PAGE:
How to Divorce Your Client in 5 Easy Steps

November 20, 2011 at 9:35 pm | Posted in sales | Leave a comment
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Breaking Up Is Hard To DO!

You know the signs.  You’re not getting along anymore; you seem to be on different pages and can never agree. Your relationship is bordering on hostile and you don’t seem to be making each other happy anymore.  The relationship keeps getting worse and there appears to be no other solution…it’s time to get divorced.

Yes, just like in marriage the good times with a client can come to an end. And just like in marriage, it doesn’t make sense to prolong the negative.  Here’s how you can experience a business divorce and emerge relatively unscathed:

  • Make certain that you’ve explored every possible option before making the irrevocable decision to divorce. Don’t be hasty. You never know; you just might be able to turn things around. Remember how long it takes to win a new client; is this “really” the time to set this one free?
  • Don’t leave your client in the lurch. Once you’ve told them about the impending breakup ask them if they’d like your assistance in locating another resource who can provide them with the products / services that they need.
  • (Using a well-worn cliché here), don’t burn your bridges. Refrain from speaking poorly of the client and / or the current situation in which you find yourself. You never know when your paths might cross again.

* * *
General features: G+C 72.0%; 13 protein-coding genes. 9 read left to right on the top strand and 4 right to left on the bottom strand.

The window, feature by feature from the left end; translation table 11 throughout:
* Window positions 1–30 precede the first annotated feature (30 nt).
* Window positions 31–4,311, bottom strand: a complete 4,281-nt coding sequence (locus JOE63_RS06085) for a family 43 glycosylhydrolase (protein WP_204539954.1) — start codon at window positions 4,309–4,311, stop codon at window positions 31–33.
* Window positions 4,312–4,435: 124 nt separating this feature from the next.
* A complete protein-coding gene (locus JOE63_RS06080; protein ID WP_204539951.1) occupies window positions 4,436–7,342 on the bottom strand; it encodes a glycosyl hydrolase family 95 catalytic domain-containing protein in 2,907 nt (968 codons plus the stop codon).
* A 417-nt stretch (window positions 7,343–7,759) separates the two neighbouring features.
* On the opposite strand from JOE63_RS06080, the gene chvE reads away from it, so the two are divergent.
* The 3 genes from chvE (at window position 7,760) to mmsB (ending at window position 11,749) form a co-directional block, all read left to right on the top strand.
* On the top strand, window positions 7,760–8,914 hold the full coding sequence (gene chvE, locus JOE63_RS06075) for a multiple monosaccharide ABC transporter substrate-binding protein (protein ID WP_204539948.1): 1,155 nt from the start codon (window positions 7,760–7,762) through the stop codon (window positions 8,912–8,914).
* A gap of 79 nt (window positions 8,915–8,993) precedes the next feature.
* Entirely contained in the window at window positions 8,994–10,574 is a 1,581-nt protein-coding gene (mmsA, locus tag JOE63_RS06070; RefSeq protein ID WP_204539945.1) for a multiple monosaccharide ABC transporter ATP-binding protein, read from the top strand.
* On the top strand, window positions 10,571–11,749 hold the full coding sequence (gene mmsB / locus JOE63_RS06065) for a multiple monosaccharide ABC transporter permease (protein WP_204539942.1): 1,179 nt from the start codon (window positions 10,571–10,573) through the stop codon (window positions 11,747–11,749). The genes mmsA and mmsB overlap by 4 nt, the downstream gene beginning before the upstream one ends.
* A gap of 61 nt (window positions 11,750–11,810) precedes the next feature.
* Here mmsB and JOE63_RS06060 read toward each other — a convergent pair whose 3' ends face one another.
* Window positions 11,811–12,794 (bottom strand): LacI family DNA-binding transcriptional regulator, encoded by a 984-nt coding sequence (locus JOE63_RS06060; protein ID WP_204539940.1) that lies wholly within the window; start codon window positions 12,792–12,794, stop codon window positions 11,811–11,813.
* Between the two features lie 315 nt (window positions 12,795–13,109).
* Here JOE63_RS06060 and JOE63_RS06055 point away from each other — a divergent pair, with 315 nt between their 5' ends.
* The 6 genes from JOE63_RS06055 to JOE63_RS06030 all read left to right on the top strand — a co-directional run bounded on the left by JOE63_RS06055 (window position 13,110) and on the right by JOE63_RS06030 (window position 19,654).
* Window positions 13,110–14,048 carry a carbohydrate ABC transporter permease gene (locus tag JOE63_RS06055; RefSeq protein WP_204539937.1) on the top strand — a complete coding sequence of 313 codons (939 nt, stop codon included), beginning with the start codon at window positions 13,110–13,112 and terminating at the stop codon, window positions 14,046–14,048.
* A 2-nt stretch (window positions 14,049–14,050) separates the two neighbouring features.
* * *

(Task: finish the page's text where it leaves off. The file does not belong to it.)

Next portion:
• Be ready to move forward and learn from the situation that has just ended. Think about what went wrong and how the problems might have been avoided. Don’t fall into the same situation again.
  • Think positively of yourself. It takes a certain degree of confidence and courage to divorce a client. Many businesses will accept a dismal and less than satisfying relationship with a client even to the point when it is destructive to employee morale and profitability. Regardless of the negativity they find themselves unable to walk away.

One last point, make certain that you’ve taken the steps to fill the void that is left when you end the relationship. You don’t want to hold onto something that is bad but you want to be certain to be able to win new business in an effective and expedient manner. Your success depends upon it!


Patting the Baby

November 1, 2011 at 3:27 pm | Posted in Uncategorized | Leave a comment
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I recently watched a sneaky little 4 year old girl cuddle and pat her baby brother. As you can imagine, when her mom was watching she was extremely gentle and sweet, but when her mom turned away, even for just an instant, her pats became increasingly more rough and the look on her face changed form adoration to one of disgust.

Recognize the behavior?

Yep, sure you do. It happens in offices all the time.

Sales teams can almost always play well together when mom (aka the sales manager) is watching. But watch out when management turns away for the bonhomie can turn ugly real fast.

So what’s a sales manager to do because just like mom you often need to “look away”.

  1. Lead by example and treat everyone on your sales team with respect and courtesy. If you display poor behavior your sales reps will also and you’ll have no one to blame but yourself.
  2. Provide timely hands-on coaching and feedback when team members are not “behaving” as expected. Don’t allow a lack of teamwork to become patterned behavior.